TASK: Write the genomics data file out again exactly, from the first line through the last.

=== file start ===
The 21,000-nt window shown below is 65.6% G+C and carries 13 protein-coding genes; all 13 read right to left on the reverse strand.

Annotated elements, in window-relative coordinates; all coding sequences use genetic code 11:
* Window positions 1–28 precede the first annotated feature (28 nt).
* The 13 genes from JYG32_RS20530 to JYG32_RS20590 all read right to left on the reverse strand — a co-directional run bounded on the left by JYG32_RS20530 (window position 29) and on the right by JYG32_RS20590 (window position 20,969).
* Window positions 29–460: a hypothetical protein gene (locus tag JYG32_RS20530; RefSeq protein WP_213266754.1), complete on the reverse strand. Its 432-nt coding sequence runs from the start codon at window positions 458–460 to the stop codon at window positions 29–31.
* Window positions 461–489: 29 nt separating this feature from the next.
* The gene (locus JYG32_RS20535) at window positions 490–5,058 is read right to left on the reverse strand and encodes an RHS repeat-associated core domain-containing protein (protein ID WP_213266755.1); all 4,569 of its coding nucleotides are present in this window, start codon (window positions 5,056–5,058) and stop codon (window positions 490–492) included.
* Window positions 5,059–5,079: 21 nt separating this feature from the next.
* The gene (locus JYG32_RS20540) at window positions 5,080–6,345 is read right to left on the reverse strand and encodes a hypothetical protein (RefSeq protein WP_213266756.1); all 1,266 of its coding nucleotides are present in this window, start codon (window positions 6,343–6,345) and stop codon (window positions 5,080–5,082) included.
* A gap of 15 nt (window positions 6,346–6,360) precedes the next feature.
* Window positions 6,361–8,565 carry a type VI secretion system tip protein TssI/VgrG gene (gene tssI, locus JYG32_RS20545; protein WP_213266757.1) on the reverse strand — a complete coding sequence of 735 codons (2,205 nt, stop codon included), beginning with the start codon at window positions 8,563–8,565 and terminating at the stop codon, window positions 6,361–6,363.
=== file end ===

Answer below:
The 21,000-nt window shown below is 65.6% G+C and carries 13 protein-coding genes; all 13 read right to left on the reverse strand.

Annotated elements, in window-relative coordinates; all coding sequences use genetic code 11:
* Window positions 1–28 precede the first annotated feature (28 nt).
* The 13 genes from JYG32_RS20530 to JYG32_RS20590 all read right to left on the reverse strand — a co-directional run bounded on the left by JYG32_RS20530 (window position 29) and on the right by JYG32_RS20590 (window position 20,969).
* Window positions 29–460: a hypothetical protein gene (locus tag JYG32_RS20530; RefSeq protein WP_213266754.1), complete on the reverse strand. Its 432-nt coding sequence runs from the start codon at window positions 458–460 to the stop codon at window positions 29–31.
* Window positions 461–489: 29 nt separating this feature from the next.
* The gene (locus JYG32_RS20535) at window positions 490–5,058 is read right to left on the reverse strand and encodes an RHS repeat-associated core domain-containing protein (protein ID WP_213266755.1); all 4,569 of its coding nucleotides are present in this window, start codon (window positions 5,056–5,058) and stop codon (window positions 490–492) included.
* Window positions 5,059–5,079: 21 nt separating this feature from the next.
* The gene (locus JYG32_RS20540) at window positions 5,080–6,345 is read right to left on the reverse strand and encodes a hypothetical protein (RefSeq protein WP_213266756.1); all 1,266 of its coding nucleotides are present in this window, start codon (window positions 6,343–6,345) and stop codon (window positions 5,080–5,082) included.
* A gap of 15 nt (window positions 6,346–6,360) precedes the next feature.
* Window positions 6,361–8,565 carry a type VI secretion system tip protein TssI/VgrG gene (gene tssI, locus JYG32_RS20545; protein WP_213266757.1) on the reverse strand — a complete coding sequence of 735 codons (2,205 nt, stop codon included), beginning with the start codon at window positions 8,563–8,565 and terminating at the stop codon, window positions 6,361–6,363.